The best way to learn a new technical skill is to just play around with the technology. Learning through playing with technology goes for building websites, mobile apps, and now, chatbots. As chatbots have become more popular, some online sites will let you create a chatbot with little or no programming. Now, realize that the easier it is to create the chatbot, the less sophisticated the chatbot will be. However, you may not need a sophisticated chatbot that can handle almost any situation.
Technically, you can build a basic chatbot in about 10 to 15 minutes. I used ChatFuel to build a Facebook chatbot. ChatFuel is free and has a drag-and-drop builder platform. You create text blocks of responses you can link to respond to user messages. ChatFuel provides an artificial intelligence (AI) service you can add to your chatbot so it will respond to key terms or phrases. So, if it takes only 15 minutes to build a chatbot, why spend the weekend?
You spend most of the weekend creating the conversational routines for the chatbot. Creating conversational routines starts with determining what the purpose of the chatbot is regarding the conversational flow and user journey. For my test chatbot, I decided that the goal of the chatbot is to educate users on leadership development concepts and techniques. I visually mapped out the most common leadership development concepts, questions, and expected conversation paths. You do this in ChatFuel by creating blocks. In other chatbot programming languages, you can set up a database or use an AI service like IBM’s Watson.
For your first chatbot, you will want to keep it simple. So, you will want to build a chatbot that is “on the rails”—conversations that guide the user down pre-defined queries. The alternative is a more responsive chatbot that uses heavy-duty AI to handle more spontaneous user conversations. For our weekend project, stay on the rails. That means focusing on one task for the chatbot and prevent conversational dead ends. Building good chatbot conversations requires careful scripting (like the scripting you see in movies; not programming).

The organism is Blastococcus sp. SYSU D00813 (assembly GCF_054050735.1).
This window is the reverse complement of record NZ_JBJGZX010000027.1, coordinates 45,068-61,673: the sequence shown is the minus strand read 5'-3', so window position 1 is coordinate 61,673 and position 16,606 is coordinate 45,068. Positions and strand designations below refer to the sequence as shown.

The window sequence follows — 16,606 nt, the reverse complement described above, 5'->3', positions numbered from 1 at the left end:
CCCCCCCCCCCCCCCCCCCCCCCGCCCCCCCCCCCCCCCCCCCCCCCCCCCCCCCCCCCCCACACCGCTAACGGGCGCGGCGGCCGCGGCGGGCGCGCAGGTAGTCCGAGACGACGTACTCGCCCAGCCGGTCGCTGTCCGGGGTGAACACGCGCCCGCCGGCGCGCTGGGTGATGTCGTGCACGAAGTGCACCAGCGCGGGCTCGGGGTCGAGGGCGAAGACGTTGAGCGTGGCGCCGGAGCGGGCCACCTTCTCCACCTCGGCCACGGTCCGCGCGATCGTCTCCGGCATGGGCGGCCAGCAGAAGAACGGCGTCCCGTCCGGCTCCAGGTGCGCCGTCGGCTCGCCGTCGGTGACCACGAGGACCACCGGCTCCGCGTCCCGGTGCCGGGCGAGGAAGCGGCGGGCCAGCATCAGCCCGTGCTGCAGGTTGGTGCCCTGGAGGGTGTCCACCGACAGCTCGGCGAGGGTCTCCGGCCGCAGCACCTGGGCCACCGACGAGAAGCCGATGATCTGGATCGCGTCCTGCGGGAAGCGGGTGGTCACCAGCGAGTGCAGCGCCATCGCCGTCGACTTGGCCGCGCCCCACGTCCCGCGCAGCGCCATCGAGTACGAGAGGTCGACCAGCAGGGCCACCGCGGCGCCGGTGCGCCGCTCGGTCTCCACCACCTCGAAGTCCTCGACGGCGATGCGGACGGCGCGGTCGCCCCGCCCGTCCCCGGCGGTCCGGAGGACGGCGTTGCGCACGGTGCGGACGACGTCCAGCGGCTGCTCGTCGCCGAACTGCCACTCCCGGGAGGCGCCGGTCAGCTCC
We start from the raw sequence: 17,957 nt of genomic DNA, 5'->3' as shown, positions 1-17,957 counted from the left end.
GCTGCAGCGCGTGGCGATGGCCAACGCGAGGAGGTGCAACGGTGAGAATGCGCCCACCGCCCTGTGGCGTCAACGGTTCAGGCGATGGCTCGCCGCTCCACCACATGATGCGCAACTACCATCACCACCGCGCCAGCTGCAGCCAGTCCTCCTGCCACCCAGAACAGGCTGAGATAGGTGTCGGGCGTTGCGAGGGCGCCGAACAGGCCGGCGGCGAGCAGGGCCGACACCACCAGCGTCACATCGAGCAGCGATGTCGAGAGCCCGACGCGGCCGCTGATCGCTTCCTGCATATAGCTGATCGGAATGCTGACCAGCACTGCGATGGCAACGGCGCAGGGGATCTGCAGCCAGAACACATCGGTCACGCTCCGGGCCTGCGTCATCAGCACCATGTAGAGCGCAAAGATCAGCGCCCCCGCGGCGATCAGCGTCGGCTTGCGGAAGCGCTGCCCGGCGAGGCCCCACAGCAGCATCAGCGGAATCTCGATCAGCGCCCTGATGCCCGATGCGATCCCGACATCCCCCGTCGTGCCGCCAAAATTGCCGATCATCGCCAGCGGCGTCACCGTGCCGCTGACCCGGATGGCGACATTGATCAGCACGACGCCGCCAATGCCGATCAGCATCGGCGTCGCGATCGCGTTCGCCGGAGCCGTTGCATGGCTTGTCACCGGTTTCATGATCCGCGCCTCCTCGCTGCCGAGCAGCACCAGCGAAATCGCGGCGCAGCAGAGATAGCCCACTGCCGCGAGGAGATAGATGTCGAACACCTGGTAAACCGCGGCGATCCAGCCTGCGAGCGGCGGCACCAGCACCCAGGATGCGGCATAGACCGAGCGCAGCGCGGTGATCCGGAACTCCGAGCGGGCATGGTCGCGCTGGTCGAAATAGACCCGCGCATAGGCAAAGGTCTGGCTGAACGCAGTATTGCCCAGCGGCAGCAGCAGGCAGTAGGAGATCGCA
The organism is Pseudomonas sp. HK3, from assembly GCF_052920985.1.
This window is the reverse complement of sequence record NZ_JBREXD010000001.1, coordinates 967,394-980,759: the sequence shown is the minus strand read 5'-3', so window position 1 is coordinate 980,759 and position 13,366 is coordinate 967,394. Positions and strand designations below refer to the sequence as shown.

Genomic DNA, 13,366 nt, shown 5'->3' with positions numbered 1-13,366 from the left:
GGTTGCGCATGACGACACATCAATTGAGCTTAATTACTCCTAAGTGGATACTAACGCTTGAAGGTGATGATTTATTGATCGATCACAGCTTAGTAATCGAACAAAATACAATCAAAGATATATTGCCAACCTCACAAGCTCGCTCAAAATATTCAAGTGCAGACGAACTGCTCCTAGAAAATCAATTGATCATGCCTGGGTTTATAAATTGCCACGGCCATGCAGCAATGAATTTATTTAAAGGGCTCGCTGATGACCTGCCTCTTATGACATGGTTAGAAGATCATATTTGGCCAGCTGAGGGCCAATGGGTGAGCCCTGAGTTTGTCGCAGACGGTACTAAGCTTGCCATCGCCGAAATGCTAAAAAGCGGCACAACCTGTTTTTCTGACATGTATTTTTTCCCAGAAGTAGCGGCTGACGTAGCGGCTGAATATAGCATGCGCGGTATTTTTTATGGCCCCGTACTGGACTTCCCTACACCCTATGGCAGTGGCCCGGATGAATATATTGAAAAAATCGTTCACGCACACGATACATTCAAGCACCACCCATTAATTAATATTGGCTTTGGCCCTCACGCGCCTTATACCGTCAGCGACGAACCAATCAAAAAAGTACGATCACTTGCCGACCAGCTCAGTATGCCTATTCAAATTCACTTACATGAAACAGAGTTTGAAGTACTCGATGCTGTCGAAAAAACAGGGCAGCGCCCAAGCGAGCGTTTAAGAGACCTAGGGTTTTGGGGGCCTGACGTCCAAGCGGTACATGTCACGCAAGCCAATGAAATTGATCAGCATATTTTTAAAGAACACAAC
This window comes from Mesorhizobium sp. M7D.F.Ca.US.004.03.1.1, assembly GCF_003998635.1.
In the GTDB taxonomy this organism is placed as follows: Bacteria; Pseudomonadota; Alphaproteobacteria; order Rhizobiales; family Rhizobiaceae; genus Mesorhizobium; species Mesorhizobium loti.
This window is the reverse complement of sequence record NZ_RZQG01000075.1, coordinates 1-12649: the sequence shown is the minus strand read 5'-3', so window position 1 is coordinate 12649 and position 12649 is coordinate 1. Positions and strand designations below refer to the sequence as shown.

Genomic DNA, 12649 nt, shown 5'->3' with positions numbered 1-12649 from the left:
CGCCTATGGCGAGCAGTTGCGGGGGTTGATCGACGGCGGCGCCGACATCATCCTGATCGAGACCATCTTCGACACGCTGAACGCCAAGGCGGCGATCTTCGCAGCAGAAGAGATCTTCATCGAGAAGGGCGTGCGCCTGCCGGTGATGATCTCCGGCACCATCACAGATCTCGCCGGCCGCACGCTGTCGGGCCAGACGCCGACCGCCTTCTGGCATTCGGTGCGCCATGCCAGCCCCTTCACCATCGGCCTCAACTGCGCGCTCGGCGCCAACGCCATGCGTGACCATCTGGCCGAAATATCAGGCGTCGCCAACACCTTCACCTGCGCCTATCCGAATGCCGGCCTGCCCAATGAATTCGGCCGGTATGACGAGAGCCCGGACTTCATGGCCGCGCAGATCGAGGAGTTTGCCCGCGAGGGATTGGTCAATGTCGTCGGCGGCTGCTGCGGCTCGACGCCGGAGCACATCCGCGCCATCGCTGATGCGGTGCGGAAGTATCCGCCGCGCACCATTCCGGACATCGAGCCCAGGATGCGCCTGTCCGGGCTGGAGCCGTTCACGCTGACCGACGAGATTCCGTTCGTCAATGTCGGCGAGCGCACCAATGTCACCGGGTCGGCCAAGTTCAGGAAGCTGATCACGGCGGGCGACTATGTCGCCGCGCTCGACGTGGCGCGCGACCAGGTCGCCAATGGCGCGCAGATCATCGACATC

As another chatbot developer explains, “[e]very sentence has to drive the conversation forward and bring the user closer to his goal.” You want to create a persona for your chatbot that uses dialogue to advance the customer journey while understanding the context of the user’s requests. Think of scenarios and flowchart the conversations from the query-response-second query-second response and so on.
For example, let’s consider my leadership development chatbot. An obvious question would be, “what is leadership development.” I would prepare a response that can then branch off to “why is leadership development important” or “how are leaders developed” or “how do I develop myself as a leader” questions. Each of the previous questions will break off into their conversational paths. Where you stop depends on how many topics seem a natural fit for your users. As your chatbot interacts with users, you will create more topics and conversation paths based on user feedback.
The final part to scripting is handling user queries you do not expect. Chatbots should have a repertoire of responses that tells users when the chatbot does not know the answer or doesn’t understand the question. ChatFuel has a default response block built for these occasions.
So, here is a fun weekend project that can teach you more about the exciting technology of chatbots while giving you some experience in building Conversational User Interfaces. Even if you do not build another chatbot, I hope this project gives you greater insight into how chatbots work and the importance of scripting the user journey. As the federal government adopts more chatbots to serve the American public better, you might have to help craft the customer’s journeys for the chatbots. Building your chatbot will help you better understand how to script effective customer journeys.
To connect with other federal employees experimenting with or successfully working with chatbots, check out and join our some of our Communities of Practice, such as the Web Content Managers Forum, MobileGov, SocialGov, User Experience (UX), or Artificial Intelligence for Citizen Services.
(All references to specific products, brands, and/or companies are used only for illustrative purposes and do not imply endorsement by the U.S. federal government or any federal government agency.)
Each week, The Data Briefing showcases the latest federal data news and trends. Visit this blog every week to learn how data is transforming government and improving government services for the American people. If you have ideas for a topic or have questions about government data, please contact me via email.
Dr. William Brantley is the Training Administrator for the U.S. Patent and Trademark Office’s Global Intellectual Property Academy. All opinions are his own and do not reflect the opinions of the USPTO or GSA.Edit